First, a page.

The anode is at one end of a cylindrical tube, and in the center is a spike which is wound to produce a radial magnetic field between it and the surrounding tube. The ions are largely unaffected by the magnetic field, since they are too massive. However, the electrons produced near the end of the spike to create the cathode are far more affected and are trapped by the magnetic field, and held in place by their attraction to the anode. Some of the electrons spiral down towards the anode, circulating around the spike in a Hall current. When they reach the anode they impact the uncharged propellant and cause it to be ionized, before finally reaching the anode and closing the circuit.
Field Emission Electric Propulsion (FEEP)
Field Emission Electric Propulsion (FEEP) thrusters use a very simple system of accelerating liquid metal ions to create thrust. Most designs use either caesium or indium as the propellant. The design consists of a small propellant reservoir that stores the liquid metal, a very small slit that the liquid flows through, and then the accelerator ring. Caesium and indium are used due to their high atomic weights, low ionization potentials, and low melting points. Once the liquid metal reaches the inside of the slit in the emitter, an electric field applied between the emitter and the accelerator ring causes the liquid metal to become unstable and ionize. This creates a positive ion, which can then be accelerated in the electric field created by the emitter and the accelerator ring. These positively charged ions are then neutralized by an external source of electrons in order to prevent charging of the spacecraft hull.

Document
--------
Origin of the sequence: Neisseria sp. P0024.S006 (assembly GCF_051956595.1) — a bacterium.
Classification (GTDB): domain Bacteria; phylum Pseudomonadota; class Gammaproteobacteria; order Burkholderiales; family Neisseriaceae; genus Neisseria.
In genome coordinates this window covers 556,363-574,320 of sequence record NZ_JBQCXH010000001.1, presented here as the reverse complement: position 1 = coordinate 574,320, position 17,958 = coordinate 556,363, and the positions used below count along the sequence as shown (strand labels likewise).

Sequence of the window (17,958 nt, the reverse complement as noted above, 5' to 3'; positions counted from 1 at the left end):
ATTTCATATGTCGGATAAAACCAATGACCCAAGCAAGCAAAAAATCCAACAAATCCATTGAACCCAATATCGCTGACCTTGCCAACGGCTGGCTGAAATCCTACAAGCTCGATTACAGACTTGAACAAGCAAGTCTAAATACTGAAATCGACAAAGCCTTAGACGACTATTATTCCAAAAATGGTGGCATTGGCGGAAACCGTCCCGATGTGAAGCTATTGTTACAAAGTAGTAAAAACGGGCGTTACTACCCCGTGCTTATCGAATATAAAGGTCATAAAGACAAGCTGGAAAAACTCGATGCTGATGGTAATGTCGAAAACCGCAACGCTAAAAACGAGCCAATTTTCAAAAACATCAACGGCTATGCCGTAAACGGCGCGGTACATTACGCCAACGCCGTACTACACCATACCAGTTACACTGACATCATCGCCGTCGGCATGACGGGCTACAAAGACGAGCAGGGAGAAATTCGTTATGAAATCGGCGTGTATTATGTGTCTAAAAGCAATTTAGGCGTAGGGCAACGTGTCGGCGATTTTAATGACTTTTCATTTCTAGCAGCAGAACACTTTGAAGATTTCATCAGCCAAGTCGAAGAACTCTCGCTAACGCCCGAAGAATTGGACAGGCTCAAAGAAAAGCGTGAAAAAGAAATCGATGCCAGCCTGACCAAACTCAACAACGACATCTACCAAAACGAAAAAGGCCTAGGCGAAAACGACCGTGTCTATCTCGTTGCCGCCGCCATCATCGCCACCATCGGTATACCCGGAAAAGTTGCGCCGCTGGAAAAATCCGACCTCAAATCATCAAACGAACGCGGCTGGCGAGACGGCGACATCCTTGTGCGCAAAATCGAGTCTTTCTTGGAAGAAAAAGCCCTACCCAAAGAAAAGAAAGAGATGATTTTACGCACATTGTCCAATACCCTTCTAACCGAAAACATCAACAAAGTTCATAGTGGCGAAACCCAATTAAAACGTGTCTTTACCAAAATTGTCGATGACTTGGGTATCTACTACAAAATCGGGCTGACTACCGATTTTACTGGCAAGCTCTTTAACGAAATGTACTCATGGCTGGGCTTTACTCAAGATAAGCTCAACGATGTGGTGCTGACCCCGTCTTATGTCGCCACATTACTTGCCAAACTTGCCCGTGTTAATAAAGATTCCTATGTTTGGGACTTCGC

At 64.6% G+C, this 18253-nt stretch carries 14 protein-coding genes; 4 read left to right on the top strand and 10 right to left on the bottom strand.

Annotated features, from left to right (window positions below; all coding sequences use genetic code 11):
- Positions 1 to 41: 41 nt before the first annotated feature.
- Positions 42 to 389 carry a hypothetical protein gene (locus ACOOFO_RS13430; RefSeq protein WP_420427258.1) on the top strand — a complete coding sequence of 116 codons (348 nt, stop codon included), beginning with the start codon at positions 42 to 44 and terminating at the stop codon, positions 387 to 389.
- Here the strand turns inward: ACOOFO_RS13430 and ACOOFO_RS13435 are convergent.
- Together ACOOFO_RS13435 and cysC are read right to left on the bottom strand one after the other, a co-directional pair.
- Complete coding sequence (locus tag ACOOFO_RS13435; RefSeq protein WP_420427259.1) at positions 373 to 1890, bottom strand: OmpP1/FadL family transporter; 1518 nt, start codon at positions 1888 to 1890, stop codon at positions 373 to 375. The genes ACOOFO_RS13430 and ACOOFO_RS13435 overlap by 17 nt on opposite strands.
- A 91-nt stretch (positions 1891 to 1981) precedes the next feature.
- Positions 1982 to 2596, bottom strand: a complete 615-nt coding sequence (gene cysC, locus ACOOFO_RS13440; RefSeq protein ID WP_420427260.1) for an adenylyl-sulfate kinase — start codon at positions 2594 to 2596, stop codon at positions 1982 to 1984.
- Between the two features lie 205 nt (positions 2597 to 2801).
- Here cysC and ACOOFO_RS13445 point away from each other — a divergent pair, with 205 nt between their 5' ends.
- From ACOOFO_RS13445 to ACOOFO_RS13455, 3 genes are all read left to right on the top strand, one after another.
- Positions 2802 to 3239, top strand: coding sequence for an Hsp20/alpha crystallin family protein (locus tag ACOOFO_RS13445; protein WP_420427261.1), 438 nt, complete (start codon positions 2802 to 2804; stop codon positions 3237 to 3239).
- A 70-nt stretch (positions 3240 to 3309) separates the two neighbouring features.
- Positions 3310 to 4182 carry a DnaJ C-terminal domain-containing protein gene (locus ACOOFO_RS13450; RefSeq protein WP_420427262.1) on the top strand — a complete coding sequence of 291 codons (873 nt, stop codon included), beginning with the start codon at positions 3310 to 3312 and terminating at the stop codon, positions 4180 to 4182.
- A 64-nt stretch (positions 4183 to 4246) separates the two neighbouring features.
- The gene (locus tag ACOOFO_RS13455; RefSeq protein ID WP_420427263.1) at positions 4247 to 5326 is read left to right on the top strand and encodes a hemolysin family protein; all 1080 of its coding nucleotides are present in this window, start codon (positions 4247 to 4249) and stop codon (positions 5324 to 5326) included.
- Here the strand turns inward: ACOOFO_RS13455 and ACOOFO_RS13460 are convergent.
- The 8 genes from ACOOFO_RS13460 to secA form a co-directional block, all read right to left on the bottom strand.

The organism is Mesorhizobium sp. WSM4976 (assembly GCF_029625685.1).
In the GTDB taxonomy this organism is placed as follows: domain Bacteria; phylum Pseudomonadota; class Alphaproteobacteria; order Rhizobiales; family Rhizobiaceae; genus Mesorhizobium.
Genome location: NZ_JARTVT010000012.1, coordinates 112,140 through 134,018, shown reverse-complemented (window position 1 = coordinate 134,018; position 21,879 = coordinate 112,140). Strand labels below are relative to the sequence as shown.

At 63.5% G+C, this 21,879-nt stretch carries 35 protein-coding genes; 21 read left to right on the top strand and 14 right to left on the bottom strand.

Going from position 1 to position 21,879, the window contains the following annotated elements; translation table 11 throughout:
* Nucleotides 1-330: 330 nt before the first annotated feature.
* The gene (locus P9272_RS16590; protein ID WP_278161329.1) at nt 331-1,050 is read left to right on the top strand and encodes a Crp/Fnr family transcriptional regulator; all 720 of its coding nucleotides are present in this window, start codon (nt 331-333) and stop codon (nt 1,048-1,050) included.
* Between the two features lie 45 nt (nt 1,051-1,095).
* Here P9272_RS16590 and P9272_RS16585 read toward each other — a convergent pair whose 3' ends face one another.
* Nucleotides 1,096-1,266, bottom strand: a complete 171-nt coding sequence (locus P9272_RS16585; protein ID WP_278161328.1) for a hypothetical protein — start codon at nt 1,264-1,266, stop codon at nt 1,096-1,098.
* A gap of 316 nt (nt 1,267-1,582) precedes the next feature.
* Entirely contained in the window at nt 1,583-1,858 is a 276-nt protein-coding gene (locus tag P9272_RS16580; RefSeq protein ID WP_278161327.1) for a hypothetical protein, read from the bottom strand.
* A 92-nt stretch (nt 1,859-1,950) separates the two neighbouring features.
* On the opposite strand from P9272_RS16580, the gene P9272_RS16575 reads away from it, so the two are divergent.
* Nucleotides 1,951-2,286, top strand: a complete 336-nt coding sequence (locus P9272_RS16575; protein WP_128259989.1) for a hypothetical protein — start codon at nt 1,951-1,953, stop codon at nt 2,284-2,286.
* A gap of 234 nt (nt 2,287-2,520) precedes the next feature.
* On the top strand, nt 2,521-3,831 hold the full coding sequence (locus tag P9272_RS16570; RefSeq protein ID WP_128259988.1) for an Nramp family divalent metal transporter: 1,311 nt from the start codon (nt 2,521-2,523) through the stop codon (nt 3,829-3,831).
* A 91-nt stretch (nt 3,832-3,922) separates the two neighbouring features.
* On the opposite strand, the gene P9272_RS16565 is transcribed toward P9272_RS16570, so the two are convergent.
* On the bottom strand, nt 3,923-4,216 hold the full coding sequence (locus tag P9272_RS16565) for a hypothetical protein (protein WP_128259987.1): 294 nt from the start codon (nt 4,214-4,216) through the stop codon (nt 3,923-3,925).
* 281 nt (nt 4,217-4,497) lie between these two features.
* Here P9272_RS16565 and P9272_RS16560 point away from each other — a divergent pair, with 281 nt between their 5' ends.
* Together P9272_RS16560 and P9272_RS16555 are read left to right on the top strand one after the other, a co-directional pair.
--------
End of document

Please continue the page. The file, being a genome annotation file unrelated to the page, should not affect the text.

Pulsed Inductive Thrusters (PIT)
Pulsed Inductive Thrusters (PIT) use pulses of thrust instead of one continuous thrust, and have the ability to run on power levels in the order of Megawatts (MW). PITs consist of a large coil encircling a cone shaped tube that emits the propellant gas as shown in the diagram. Ammonia is the gas commonly used in PIT engines. For each pulse of thrust the PIT gives, a large charge first builds up in a group of capacitors behind the coil and is then released. This creates a current that moves circularly in the direction of jθ as seen in the diagram. The current then creates a magnetic field in the outward radial direction (Br), which then creates a current in the ammonia gas that has just been released in the opposite direction of the original current. This opposite current ionizes the ammonia and these positively charged ions are accelerated away from the PIT engine due to the electric field jθ crossing with the magnetic field Br, which is due to the Lorentz Force.
Magnetoplasmadynamic (MPD) / Lithium Lorentz Force Accelerator (LiLFA)